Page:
What'll the endgame appear to be? This question might be keeping Flipkart, Snapdeal, and Amazon conscious.
We've seen worldwide that e-commerce is a winner-takes-all market. Since there's little distinction or customer devotion, just one thing issues—discounts. For the most part. Which then boils down to “who has more cash to give away.” That straightforward. The one who survives longest wins. Everybody loses, and likely does a fire sale.
Nonetheless, despite the huge capital raises, all of US knew that accessibility to funds was not infinite. Investors, howsoever optimistic, would’ve to be convinced that they will get an attractive return. There was no “ I will back you till you win scenario that is ,” and we were waiting to see who lasts longest.
All that changed with Amazon’s entry. It isn't just that Amazon has access to large sums of capital, which it surely does. And that is the vital point— till it wins” “, Not if it is sensible, but till it wins.
That changed the game entirely. The new investors in Amazon’s competitions will think it is considerably more challenging to convince themselves that they'll manage to outlast Amazon. Put simply, if you understand you happen to be going to lose, why even try?
That clarifies why Amazon.com Inc. keeps announcing that they are backing the Indian arm with billions of dollars. And that they'll continue to do so. There's no other reason why Amazon would publicly declare its investment decisions. After all, US businesses are regarded as tight-lipped about their investment plans. So when Amazon said that it was investing $5 billion (in two recent statements) in the Indian arm, it had not been an innocuous matter.
So is the goose for Flipkart and Snapdeal? Well, things are seldom that simple in business. So here is an alternate end game: what if they find a way to get an equally deep-pocketed investor who'll invest till they win?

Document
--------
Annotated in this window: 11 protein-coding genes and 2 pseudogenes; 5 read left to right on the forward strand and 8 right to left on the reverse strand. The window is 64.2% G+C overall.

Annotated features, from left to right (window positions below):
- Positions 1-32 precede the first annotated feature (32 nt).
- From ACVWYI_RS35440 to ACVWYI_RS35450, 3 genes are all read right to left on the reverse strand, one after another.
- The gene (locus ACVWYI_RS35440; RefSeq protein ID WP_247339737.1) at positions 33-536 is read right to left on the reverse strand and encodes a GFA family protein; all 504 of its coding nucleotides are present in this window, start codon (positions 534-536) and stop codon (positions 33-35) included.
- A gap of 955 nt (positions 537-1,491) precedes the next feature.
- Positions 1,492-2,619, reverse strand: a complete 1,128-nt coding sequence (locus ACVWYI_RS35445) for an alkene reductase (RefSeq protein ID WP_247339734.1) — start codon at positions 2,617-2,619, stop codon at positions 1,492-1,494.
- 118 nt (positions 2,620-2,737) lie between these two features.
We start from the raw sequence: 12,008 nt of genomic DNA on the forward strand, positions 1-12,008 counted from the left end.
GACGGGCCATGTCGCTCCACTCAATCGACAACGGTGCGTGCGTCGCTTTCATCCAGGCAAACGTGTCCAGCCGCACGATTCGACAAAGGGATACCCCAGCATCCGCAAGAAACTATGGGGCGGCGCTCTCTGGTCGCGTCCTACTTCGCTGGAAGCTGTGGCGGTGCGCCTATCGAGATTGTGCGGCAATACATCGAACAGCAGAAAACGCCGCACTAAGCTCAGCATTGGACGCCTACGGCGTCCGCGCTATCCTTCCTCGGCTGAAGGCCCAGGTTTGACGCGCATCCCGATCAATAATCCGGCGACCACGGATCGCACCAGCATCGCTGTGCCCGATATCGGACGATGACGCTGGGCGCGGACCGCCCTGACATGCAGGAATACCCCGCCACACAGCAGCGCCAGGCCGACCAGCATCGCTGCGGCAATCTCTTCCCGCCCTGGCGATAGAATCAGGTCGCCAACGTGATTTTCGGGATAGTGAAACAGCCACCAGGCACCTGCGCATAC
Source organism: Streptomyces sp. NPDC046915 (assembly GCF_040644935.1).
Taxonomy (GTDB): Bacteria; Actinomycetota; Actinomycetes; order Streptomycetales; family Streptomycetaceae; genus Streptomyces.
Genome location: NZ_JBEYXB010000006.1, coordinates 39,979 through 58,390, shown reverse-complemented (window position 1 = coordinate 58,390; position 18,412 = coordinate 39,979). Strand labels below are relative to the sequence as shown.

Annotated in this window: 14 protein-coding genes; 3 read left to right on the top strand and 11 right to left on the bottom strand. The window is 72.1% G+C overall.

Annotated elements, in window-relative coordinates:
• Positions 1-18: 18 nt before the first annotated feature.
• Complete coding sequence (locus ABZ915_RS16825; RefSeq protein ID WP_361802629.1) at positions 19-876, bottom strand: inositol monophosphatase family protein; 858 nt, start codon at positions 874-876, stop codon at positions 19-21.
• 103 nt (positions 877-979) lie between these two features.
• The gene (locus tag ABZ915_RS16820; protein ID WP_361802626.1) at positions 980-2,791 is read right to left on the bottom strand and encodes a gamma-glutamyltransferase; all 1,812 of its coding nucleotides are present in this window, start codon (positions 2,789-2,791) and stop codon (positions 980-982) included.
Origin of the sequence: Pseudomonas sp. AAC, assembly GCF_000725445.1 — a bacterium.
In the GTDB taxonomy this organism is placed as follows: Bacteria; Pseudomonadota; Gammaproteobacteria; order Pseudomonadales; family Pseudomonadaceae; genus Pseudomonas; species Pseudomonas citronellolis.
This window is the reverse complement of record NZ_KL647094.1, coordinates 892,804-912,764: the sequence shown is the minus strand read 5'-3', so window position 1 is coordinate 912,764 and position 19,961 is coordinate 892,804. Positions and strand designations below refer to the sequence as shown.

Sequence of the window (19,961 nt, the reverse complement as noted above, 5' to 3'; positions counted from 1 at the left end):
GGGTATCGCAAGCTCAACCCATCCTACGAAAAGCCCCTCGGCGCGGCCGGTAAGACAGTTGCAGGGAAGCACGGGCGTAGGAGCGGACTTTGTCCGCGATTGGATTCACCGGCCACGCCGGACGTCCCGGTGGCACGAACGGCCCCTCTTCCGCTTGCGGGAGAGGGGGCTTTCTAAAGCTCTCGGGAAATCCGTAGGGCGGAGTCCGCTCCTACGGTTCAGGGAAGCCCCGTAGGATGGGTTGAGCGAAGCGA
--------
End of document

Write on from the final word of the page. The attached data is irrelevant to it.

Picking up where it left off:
That's what makes the price news of a potential investment by Wal-Mart Stores Inc. in Flipkart so fascinating. It isn't just about the investment. It is the sign you might be sending: till it wins Flipkart may also fight.
We're quite certain these are the ideas in the heads of Binny Bansal and Flipkart founders Sachin Bansal, although we don’t know the answers.
This is what game theory is about you make moves in competitive situations where the result depends on critically on your competitor’s moves. Here, indicating is equally as vital as the real action.
Walmart is not fairly unfamiliar with these ideas. Here's an interesting example of how these notions are used by it. Walmart places itself as a ‘low- price’ player and wouldn't enjoy another player to sell more economical. But it also needs to make a gain. How can Walmart prevent adversaries from pushing the prices down too far?
Any attempt to do that be maybe prohibited and would appear unsavory. It does that with its benign-looking “Price Matching Policy,” which says that Walmart.com will match the cost of any online retailer. That removes any incentive for a competitor to try to be more affordable than Walmart. Paradoxically, this “ not high - cost promise” effectively prevents costs from falling too much.
Will a savvy player like Walmart give unconditional approval to Flipkart? It’s tough to say. What occurs in a scenario where it fits Amazon’s assertion that it is here to win? As many scenarios are possible, there is no endgame that is clear. At some point, if Amazon considers that the price of a scorched earth battle is not too low, it proceed to merge with Flipkart and might sue for peace. Both parties will win if that occurs.
But not everyone will be happy. Suppose that loss are caused by the acquisition cost to the investors that are more recent? Will they prefer it to be a long-drawn conflict?
It is going to be interesting to see how the e-commerce battle shapes up. As consumers, in the interim, you would be well-advised to make the best of the large sales being run by retailers that are online. The sale will last only till the money lasts.